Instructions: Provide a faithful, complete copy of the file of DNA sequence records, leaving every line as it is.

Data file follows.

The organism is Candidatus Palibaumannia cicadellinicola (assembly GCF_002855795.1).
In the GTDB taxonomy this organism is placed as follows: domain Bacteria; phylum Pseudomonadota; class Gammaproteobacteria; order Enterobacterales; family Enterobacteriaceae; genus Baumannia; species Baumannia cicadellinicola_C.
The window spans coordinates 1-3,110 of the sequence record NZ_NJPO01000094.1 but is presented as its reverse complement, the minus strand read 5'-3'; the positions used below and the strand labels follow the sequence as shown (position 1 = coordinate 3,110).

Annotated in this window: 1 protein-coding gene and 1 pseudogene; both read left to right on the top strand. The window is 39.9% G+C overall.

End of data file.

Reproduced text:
The organism is Candidatus Palibaumannia cicadellinicola (assembly GCF_002855795.1).
In the GTDB taxonomy this organism is placed as follows: domain Bacteria; phylum Pseudomonadota; class Gammaproteobacteria; order Enterobacterales; family Enterobacteriaceae; genus Baumannia; species Baumannia cicadellinicola_C.
The window spans coordinates 1-3,110 of the sequence record NZ_NJPO01000094.1 but is presented as its reverse complement, the minus strand read 5'-3'; the positions used below and the strand labels follow the sequence as shown (position 1 = coordinate 3,110).

Annotated in this window: 1 protein-coding gene and 1 pseudogene; both read left to right on the top strand. The window is 39.9% G+C overall.